Fall weather always inspires the inner cyclist in me to go biking! Cooler temperatures make cycling feel a little easier, it seems. And with the coming transformation of fall colors and the sweet aroma of the changing seasons in the air, it’s a treat to be outdoors in Southern Idaho.
In hopes of inspiring the inner cyclist in you, we’re recommending five fall bike rides that are sure to please, featuring a wide variety of challenge and distance.
We’ll start with some easy rides and work up to rides that require a little more endurance.
1. Canyon Rim Trail – This is a very scenic paved trail system that runs parallel to the Snake River Canyon by the Southern Idaho Visitor Center in Twin Falls and Shoshone Falls Park. The trails provide huge scenic views of the Snake River Canyon. You can cover more than 10 miles if you ride the whole thing. The City of Twin Falls has a new map of the trail, providing tips about sights along the way. More information here.
2. Auger Falls Trails in the Snake River Canyon in Twin Falls. Located on a rolling bluff next to the Snake River, the Auger Falls Trails are an excellent system of dirt, singletrack trails. Follow Homestead Trail and Eagle Trail, moderate trails for all abilities, on a tour through the rocks to a beautiful overlook of Auger Falls. You can return on Koda’s Trail and the Haunted Forest back to the trailhead for sweet 5-mile tour. Riding time is about one hour. There are a number of other twisty trails that you can explore through rocks and sagebrush. The trails are marked and signed, with a suggested ability level. Here’s a guide to the trails on mtbproject.com.
3. Indian Springs trail system in the foothills of the South Hills, south of Kimberly. The Indian Springs trails are more challenging for experienced mountain bikers. There are over 25 miles of trails open to hiking, trail-running, horseback riding and mountain biking in this area on BLM land. To reach the trailhead, go directly south of Kimberly for 8 miles on Main Street, cross 2900 East, and park at the BLM trailhead on the left. Here’s a trail map.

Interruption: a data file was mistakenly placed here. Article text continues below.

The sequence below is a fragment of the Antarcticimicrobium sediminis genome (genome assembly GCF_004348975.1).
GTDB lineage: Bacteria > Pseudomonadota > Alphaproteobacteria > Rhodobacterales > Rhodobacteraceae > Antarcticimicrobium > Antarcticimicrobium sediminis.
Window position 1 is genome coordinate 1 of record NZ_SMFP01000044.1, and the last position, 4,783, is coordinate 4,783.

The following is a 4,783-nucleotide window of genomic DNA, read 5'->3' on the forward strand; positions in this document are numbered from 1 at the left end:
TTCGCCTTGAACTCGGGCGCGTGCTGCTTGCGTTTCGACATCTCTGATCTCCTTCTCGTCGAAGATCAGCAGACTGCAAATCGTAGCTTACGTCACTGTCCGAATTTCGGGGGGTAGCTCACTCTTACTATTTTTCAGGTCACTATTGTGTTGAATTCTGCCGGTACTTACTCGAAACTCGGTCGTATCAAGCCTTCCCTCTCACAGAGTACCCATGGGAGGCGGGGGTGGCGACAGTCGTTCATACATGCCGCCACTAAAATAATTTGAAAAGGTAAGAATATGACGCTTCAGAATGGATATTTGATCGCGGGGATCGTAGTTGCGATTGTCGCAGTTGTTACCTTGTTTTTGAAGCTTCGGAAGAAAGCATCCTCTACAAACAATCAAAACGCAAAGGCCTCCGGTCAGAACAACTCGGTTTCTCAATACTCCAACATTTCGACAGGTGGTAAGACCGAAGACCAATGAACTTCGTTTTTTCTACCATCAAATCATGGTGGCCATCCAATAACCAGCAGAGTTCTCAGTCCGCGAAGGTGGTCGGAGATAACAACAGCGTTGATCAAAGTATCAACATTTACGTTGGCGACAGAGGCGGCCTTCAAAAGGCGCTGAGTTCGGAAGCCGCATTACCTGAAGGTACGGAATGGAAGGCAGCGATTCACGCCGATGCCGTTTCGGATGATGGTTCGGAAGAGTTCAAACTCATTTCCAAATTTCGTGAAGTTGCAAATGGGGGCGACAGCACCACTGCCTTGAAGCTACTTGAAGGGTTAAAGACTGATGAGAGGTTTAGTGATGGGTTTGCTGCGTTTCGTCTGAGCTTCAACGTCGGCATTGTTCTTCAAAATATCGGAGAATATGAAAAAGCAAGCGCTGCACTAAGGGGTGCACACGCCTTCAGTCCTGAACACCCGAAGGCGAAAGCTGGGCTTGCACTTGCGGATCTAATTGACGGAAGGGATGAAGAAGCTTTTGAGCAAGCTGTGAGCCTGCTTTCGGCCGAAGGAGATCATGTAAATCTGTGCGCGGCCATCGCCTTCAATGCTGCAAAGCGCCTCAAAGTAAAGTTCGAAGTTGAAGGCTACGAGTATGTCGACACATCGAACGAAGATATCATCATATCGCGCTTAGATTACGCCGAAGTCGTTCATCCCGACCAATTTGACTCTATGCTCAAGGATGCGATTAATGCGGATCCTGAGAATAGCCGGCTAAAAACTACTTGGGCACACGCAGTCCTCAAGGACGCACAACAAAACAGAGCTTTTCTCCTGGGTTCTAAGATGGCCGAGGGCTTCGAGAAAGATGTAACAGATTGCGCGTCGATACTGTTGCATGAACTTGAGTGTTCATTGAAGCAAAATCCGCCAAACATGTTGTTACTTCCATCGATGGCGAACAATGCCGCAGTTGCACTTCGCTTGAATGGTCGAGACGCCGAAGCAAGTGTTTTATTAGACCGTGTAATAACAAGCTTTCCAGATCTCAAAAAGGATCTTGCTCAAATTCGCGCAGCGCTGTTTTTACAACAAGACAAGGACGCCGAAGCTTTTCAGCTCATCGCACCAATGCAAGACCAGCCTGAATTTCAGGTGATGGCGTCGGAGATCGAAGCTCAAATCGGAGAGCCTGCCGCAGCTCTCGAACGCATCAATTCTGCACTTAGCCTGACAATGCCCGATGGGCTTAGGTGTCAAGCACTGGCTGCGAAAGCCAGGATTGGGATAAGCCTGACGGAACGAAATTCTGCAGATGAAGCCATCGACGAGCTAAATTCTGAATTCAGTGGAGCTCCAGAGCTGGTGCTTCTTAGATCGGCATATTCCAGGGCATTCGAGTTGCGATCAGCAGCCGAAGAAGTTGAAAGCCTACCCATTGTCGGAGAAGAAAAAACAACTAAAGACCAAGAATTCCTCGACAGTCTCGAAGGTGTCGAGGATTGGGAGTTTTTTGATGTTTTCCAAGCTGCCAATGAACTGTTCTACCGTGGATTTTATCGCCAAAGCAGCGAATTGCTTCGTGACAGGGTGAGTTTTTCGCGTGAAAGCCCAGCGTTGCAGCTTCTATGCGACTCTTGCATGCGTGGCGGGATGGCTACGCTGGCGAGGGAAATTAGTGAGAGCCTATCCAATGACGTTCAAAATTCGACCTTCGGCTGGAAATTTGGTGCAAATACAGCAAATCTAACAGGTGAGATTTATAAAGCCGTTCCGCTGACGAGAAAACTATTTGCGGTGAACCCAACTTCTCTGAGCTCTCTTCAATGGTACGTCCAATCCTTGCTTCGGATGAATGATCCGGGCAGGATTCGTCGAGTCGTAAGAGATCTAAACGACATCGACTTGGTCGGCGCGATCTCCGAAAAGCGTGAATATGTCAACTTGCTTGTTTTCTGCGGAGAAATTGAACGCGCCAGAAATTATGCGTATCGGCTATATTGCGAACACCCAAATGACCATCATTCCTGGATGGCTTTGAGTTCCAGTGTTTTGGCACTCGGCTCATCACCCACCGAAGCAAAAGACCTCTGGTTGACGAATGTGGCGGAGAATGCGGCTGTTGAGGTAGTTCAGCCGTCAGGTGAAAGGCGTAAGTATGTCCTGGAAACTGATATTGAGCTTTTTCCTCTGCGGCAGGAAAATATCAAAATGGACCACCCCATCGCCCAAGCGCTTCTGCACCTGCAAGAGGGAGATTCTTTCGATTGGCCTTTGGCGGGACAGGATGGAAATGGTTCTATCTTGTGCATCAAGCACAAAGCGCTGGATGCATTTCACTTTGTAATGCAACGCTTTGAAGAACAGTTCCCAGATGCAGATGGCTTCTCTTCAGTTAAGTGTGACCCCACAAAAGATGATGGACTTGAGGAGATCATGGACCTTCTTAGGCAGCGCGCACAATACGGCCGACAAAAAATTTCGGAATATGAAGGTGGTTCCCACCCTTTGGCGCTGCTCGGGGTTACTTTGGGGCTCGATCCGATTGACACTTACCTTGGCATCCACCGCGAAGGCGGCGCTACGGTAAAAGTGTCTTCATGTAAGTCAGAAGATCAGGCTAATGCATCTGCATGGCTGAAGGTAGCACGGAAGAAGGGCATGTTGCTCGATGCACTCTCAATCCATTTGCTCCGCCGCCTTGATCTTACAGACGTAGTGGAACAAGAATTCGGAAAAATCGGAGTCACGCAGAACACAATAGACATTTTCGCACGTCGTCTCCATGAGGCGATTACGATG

One recommended route: Take Sweet n’ Low trail over to Lower Dry Gulch, climb Dry Gulch trail on a gentle uphill with multiple creek crossings to Matt’s Trail. It’s a steep uphill climb on Matt’s to the top of the foothills. Take Lower Sugarloaf downhill to return to the trailhead. This loop is about 8 miles long. Riding time: 1.5 hours
4. Ride the roads at City of Rocks – There are some nice dirt road rides at City of Rocks National Reserve and Castle Rocks State Park. These rides are most suitable for a mountain bike or a cross bike with wider, knobby tires. In City of Rocks, the road from Circle Creek Overlook to Stripe Rock is closed to motorized vehicles, so that makes it a nice quiet biking experience. The road from Elephant Rock to the Nematode and beyond to the Bread Loaves along the Tea Kettle Trail is another excellent ride, offering spectacular views of the many rock features in the park. Check out the biking trail maps at the visitor center. Castle Rocks State Park has some singletrack trails open to biking, too.
5. Cave Canyon – Hook up with Rock Temple at Rock’s Cycling and Fitness in Burley to ride Cave Canyon in the mountains near Oakley. The 10-mile ride is one of Rock’s favorites in the aspen trees and canyon features near the Idaho Department of Fish and Game’s Cottonwood Wildlife Management Area.
When you’re out riding, remember to be courteous on the trail and yield right of way to uphill traffic of all kinds, walkers, bikers and horseback riders. Take plenty of snacks and water with you on your ride, and a windbreaker/rain coat. Have fun!